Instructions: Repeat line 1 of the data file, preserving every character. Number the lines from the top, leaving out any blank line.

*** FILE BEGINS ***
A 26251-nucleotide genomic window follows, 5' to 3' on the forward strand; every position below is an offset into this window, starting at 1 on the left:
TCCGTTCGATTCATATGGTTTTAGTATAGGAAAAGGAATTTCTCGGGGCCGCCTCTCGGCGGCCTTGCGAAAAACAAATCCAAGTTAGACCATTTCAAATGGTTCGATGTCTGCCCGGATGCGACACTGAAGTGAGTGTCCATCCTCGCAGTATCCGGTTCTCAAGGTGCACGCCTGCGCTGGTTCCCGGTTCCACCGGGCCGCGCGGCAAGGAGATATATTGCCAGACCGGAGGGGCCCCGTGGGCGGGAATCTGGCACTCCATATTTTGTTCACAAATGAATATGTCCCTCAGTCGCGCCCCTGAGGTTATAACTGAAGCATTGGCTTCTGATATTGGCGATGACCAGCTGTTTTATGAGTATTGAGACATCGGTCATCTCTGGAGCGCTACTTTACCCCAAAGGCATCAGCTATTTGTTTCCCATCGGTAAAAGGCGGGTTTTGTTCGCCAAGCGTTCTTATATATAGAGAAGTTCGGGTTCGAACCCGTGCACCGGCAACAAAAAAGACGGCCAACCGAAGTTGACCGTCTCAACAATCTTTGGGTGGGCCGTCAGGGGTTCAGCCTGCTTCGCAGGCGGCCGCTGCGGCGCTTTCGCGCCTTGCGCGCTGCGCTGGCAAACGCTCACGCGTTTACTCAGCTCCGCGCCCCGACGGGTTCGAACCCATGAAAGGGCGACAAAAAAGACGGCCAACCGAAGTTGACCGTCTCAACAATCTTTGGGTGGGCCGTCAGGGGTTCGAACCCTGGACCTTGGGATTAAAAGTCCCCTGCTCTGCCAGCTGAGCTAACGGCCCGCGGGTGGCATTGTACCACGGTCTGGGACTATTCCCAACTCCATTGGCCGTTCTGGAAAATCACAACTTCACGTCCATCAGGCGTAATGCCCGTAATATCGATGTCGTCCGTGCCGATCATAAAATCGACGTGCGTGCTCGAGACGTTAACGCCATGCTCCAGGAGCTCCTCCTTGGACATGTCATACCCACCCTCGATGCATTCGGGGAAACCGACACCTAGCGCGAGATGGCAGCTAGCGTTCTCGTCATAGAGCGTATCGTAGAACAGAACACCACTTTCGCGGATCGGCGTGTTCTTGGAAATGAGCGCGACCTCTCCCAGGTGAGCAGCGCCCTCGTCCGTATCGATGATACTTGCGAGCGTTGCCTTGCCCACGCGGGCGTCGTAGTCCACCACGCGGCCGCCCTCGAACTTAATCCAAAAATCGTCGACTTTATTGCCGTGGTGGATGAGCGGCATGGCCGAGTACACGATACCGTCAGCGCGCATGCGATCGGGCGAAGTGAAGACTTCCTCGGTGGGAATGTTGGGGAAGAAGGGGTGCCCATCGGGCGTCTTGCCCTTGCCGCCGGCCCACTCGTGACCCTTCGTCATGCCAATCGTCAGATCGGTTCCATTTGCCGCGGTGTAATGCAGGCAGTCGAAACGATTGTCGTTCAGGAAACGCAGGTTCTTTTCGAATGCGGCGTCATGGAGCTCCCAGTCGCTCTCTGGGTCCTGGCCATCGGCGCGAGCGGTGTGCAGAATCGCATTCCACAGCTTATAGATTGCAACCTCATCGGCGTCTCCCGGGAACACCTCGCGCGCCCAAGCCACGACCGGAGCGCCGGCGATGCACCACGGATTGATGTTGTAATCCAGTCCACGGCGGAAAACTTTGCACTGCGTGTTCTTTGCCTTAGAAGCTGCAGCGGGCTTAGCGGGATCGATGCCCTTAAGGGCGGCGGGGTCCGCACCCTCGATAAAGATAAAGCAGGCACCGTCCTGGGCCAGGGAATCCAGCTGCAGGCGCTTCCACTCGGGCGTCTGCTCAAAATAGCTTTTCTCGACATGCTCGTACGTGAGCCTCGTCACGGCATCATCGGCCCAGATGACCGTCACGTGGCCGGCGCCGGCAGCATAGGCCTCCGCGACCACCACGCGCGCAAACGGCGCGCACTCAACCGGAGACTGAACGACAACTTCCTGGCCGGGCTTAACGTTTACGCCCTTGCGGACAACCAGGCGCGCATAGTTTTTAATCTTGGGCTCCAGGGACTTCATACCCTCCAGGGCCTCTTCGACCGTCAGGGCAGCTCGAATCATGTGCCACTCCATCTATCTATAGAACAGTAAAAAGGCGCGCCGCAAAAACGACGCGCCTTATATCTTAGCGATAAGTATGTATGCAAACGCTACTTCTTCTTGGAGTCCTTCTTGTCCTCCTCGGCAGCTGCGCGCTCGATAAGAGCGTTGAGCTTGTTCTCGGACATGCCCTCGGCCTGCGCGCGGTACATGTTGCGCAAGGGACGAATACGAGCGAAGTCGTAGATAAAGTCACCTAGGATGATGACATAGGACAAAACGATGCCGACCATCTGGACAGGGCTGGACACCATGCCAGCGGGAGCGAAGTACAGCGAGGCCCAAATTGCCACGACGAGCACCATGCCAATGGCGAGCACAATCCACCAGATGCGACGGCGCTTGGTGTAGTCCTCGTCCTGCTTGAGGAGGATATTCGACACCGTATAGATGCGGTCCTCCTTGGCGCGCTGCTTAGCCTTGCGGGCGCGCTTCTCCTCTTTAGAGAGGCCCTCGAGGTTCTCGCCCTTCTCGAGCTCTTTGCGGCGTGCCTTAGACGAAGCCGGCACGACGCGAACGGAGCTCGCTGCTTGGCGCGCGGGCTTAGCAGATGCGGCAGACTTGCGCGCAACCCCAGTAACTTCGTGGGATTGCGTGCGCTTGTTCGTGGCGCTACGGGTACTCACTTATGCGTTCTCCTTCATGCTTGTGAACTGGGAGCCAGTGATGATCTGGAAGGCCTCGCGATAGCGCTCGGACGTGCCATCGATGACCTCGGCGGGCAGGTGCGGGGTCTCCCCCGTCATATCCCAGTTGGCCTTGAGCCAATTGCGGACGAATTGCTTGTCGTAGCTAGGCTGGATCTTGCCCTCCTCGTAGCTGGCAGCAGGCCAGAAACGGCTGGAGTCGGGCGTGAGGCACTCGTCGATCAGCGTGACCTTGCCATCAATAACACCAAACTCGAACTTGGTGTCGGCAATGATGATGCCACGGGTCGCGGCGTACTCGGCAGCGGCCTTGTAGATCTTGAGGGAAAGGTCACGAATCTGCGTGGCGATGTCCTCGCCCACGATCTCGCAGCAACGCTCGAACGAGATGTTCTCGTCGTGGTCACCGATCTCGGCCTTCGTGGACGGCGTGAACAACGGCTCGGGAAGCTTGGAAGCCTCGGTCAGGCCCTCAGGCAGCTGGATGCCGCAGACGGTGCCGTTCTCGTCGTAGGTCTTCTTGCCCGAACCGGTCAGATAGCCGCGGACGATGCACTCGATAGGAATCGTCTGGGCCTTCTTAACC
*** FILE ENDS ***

A 26251-nucleotide genomic window follows, 5' to 3' on the forward strand; every position below is an offset into this window, starting at 1 on the left: